Ahh, some football to talk about.
The competition committee — of which Ken Whisenhunt helps as part of the coach’s subcommittee in making rule-change recommendations — is considering a couple of changes for this season, which will be voted upon during the upcoming owners’ meetings.Committee chairman Rich McKay, GM of the Falcons, was part of a conference call yesterday talking about the issues.
The biggest one (at least in my mind) is changing the kickoff scenario. In part because of injuries being suffered on kickoffs, the spot teams kick off from would be moved back to the 35-yard line (where it used to be) from the 30. In theory, more touchbacks, right? But the rule change would also mean touchbacks would come out to the 25-yard line instead of the 20. At the same time, the wedge block (which last year was reduced so only two men could come together at one time, instead of three or four) would be eliminated altogether.
You have to wonder if that would kill off long kickoff returns, or if it would make a major difference. One thing that would help returns? Another part of the changed rule would say the coverage players couldn’t start further back than five yards of the ball, preventing a major running start (and, in theory, cutting down disastrous collisions).
The other notable change would be the use of instant replay automatically on all scoring plays, so coaches would not have to use a challenge — which is already the way college football works. If that went into effect, the other correlating change would be for coaches to lose the opportunity for a third challenge. Right now, two correct challenges earn a third, but McKay said given that the third challenge is rarely used and because so many challenge situations would be eliminated because scoring plays will be looked at, it makes sense to just cap challenges at two.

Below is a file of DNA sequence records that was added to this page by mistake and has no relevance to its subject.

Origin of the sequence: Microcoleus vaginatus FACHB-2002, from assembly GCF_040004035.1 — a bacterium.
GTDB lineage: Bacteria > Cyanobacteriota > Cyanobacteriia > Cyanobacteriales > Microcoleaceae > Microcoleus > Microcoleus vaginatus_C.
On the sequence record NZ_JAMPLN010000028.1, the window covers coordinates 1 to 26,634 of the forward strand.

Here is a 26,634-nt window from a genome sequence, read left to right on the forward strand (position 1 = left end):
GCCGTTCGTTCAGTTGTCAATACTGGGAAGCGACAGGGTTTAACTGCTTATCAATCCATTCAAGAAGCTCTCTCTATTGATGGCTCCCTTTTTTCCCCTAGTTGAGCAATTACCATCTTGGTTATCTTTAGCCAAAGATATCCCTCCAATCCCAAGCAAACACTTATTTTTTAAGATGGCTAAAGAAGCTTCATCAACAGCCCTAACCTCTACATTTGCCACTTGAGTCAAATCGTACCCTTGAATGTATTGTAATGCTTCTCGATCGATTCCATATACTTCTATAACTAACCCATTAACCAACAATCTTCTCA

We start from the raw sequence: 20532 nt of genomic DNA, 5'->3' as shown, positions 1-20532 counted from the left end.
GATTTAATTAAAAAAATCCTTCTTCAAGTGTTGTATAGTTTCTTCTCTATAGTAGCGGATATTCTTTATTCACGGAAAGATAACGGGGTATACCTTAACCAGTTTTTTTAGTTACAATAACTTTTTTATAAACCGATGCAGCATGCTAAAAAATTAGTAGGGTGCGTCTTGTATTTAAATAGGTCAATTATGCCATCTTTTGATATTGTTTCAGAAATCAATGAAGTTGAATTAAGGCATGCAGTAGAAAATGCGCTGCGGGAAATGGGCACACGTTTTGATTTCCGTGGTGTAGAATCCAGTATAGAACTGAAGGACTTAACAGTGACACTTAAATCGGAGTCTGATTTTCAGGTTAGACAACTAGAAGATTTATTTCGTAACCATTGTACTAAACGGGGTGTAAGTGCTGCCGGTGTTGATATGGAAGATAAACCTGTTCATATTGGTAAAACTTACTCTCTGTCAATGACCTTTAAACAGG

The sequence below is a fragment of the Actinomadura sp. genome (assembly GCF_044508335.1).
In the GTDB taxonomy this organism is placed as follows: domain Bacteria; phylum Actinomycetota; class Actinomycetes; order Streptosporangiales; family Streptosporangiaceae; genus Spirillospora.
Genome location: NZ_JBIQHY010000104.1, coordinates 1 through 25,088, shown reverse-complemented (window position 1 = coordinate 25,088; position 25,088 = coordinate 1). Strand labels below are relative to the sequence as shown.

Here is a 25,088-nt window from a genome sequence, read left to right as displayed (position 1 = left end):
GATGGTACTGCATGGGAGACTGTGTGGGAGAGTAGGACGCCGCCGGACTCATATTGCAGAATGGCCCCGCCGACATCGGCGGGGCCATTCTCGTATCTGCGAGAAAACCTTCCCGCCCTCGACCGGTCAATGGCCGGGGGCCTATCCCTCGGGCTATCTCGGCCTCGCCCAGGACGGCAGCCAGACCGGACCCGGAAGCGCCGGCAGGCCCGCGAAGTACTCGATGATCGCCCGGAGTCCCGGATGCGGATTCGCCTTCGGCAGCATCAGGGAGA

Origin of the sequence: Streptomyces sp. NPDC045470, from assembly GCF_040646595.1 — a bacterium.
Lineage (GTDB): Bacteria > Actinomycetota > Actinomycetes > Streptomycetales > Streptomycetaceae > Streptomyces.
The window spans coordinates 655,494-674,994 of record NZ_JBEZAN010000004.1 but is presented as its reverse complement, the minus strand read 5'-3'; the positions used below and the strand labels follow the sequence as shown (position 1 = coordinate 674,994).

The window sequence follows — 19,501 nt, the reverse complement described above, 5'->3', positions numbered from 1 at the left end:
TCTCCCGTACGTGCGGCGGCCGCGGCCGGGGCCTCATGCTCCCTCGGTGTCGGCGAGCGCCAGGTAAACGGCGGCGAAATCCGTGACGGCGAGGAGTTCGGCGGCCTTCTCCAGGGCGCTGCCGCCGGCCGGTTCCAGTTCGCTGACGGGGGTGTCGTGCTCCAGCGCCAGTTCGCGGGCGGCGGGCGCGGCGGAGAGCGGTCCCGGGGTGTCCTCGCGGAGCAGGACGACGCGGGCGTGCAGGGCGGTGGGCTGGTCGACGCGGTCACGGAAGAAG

A couple other notes:
— McKay said the infamous “catch all the way through the end of the play” rule would remain, meaning the Calvin Johnsons of the world would still be dealing with an incompletion.
— NFL spokesman Greg Aiello said even with the current lockout, in terms of the 2011 schedule “the plan is to release it as we normally do in mid-April.”
Tags: Ken Whisenhunt, rules, schedule
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